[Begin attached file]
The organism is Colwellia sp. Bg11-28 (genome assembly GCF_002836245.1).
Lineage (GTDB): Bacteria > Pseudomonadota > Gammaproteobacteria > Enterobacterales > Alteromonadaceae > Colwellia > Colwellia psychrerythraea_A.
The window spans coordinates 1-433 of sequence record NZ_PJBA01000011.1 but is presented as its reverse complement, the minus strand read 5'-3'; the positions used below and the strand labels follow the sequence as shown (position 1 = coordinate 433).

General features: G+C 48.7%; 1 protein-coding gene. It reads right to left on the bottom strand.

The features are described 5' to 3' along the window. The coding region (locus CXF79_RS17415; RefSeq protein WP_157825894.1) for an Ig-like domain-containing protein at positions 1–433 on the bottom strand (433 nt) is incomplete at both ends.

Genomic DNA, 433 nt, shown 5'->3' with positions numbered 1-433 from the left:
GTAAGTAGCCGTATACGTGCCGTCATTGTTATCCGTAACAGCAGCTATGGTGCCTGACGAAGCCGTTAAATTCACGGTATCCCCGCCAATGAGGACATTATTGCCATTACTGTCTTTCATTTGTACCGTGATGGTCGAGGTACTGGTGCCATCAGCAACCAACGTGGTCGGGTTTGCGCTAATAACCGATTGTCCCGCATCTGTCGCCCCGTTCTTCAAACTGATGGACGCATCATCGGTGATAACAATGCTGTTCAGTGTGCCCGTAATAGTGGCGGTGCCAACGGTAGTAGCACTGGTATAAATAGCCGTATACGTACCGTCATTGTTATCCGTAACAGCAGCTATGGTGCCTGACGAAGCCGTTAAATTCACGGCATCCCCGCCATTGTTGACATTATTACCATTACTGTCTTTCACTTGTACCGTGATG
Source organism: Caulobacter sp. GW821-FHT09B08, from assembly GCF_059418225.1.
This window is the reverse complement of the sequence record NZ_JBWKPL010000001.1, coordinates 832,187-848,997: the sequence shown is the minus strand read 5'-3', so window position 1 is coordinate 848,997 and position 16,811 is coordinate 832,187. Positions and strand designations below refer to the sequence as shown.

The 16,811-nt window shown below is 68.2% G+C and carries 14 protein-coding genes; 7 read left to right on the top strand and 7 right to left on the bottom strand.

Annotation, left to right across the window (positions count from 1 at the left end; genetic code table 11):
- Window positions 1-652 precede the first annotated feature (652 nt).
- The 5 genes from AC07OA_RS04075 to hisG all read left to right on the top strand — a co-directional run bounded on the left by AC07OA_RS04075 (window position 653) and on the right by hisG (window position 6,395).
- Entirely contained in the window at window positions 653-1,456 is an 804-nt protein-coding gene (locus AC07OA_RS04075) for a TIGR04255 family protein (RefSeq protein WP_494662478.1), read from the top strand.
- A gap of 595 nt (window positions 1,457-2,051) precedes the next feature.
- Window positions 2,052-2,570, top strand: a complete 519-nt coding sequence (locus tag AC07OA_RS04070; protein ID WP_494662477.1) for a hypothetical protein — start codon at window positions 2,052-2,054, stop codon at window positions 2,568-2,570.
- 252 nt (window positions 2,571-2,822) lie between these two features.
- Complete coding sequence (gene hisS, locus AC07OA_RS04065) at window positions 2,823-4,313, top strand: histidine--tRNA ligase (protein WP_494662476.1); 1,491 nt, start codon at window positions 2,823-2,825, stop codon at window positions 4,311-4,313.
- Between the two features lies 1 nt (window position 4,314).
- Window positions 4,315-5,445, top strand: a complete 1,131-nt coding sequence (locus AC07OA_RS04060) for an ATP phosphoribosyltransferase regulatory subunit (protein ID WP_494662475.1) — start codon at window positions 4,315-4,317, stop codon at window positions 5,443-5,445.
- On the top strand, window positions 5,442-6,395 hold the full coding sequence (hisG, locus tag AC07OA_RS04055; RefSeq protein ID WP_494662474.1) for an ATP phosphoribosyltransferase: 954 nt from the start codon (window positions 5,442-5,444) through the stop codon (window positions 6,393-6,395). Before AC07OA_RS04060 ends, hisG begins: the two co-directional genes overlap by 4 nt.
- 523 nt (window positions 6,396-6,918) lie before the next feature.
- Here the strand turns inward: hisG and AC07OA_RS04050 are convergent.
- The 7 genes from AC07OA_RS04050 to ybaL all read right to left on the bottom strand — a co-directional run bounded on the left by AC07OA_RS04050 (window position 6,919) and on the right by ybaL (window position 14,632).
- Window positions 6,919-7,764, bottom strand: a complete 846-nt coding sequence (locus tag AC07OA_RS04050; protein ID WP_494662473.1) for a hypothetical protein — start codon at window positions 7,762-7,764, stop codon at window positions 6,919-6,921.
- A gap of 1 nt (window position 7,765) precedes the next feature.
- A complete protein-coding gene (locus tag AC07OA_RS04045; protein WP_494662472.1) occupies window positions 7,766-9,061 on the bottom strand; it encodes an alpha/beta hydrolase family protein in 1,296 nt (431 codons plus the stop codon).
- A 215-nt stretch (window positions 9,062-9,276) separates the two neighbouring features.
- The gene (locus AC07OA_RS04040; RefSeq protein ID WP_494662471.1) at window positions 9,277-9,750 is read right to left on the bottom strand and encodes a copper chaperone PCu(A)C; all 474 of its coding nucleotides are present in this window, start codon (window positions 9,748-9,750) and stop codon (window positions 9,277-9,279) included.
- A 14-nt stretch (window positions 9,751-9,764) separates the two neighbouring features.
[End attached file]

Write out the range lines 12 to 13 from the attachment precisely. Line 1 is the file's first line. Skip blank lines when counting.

- Window positions 1-652 precede the first annotated feature (652 nt).
- The 5 genes from AC07OA_RS04075 to hisG all read left to right on the top strand — a co-directional run bounded on the left by AC07OA_RS04075 (window position 653) and on the right by hisG (window position 6,395).